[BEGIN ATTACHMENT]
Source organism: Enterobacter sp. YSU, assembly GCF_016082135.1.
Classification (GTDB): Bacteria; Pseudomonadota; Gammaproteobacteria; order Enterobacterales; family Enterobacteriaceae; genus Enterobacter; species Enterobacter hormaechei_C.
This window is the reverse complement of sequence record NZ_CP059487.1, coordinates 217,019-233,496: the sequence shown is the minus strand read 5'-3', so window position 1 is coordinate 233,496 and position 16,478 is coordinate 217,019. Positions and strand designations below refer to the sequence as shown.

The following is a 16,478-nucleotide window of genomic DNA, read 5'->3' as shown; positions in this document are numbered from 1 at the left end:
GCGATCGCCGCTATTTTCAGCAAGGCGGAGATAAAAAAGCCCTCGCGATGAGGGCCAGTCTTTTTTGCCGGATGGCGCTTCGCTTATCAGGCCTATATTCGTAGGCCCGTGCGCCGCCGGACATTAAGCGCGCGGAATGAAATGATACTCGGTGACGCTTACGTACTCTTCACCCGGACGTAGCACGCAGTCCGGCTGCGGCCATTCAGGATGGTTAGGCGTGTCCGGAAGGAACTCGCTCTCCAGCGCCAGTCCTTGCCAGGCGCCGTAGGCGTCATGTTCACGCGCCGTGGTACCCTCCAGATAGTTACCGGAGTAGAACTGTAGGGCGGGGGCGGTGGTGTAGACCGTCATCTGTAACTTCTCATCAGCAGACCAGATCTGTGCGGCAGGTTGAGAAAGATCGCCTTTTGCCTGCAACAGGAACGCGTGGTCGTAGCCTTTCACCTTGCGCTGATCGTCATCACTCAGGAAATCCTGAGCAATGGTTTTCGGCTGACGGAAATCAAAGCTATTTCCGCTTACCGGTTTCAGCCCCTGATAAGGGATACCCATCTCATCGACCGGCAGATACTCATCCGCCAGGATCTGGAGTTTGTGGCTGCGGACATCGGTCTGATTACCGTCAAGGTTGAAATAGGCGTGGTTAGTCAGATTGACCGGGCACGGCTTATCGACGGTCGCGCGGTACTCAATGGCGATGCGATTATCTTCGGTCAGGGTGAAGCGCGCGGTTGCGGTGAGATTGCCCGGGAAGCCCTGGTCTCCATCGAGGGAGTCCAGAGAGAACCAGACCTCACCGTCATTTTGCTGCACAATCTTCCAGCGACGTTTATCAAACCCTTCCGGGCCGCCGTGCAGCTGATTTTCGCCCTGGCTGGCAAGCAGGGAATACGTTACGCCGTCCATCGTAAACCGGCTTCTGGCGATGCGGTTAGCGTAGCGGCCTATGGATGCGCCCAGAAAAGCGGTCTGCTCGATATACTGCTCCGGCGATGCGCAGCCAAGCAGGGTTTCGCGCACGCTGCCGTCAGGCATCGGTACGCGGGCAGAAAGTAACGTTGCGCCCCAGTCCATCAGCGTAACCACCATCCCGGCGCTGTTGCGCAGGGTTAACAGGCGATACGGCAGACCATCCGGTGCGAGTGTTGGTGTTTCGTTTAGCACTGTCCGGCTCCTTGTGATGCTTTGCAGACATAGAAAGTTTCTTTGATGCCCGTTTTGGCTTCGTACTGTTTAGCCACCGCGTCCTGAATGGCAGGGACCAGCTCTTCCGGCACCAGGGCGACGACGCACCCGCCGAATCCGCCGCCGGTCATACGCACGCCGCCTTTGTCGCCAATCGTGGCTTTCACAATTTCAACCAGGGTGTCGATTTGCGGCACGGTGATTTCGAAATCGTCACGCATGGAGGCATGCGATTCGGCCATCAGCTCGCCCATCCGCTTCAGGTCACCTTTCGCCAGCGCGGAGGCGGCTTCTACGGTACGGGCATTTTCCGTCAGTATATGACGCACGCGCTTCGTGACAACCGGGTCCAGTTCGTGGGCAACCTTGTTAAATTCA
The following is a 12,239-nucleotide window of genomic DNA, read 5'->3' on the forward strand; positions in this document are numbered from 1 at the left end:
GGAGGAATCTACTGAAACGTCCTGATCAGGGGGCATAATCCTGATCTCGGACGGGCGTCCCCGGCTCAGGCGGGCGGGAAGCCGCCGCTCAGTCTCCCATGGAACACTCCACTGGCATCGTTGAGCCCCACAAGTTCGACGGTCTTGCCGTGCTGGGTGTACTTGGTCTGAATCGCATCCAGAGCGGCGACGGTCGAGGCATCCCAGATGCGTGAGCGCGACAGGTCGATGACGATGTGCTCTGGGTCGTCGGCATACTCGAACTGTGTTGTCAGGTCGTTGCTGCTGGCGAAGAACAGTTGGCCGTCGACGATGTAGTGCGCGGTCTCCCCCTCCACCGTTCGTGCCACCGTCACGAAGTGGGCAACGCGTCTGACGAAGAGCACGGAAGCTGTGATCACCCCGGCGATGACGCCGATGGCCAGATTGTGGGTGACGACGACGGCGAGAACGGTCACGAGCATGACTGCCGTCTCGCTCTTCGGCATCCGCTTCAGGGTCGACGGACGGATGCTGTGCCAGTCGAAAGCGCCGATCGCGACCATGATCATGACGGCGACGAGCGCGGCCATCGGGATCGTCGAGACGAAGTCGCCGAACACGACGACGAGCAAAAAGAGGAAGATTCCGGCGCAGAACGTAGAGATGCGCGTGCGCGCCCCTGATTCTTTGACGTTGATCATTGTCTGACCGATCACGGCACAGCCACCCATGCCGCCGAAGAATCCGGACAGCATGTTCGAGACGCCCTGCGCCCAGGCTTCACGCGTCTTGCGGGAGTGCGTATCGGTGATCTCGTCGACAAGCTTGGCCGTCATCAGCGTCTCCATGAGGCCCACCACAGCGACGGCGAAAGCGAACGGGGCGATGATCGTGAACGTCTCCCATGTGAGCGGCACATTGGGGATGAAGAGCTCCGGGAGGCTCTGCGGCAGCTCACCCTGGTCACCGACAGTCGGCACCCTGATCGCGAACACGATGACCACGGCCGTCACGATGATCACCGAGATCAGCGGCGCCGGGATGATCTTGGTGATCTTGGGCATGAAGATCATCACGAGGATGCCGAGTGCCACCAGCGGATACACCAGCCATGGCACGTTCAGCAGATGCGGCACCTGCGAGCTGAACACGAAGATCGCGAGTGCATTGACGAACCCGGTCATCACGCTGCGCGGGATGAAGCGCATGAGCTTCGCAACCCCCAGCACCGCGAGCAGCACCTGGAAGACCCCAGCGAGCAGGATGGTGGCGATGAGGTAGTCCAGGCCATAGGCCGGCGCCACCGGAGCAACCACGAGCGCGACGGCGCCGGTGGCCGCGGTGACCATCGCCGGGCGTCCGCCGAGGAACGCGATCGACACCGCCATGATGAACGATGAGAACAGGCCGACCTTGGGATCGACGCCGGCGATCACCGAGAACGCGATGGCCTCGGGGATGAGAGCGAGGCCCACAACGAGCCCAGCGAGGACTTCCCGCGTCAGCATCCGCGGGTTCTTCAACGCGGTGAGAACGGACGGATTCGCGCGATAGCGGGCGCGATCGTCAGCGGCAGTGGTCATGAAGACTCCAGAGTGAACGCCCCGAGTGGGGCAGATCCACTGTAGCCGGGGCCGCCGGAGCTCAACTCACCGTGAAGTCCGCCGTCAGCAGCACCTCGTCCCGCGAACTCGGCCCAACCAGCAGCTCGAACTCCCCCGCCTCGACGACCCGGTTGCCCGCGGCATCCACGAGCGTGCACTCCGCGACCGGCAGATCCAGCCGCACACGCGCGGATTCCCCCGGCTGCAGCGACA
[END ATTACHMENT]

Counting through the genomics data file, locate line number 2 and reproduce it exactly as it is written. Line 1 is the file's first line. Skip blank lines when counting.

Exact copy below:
Classification (GTDB): Bacteria; Pseudomonadota; Gammaproteobacteria; order Enterobacterales; family Enterobacteriaceae; genus Enterobacter; species Enterobacter hormaechei_C.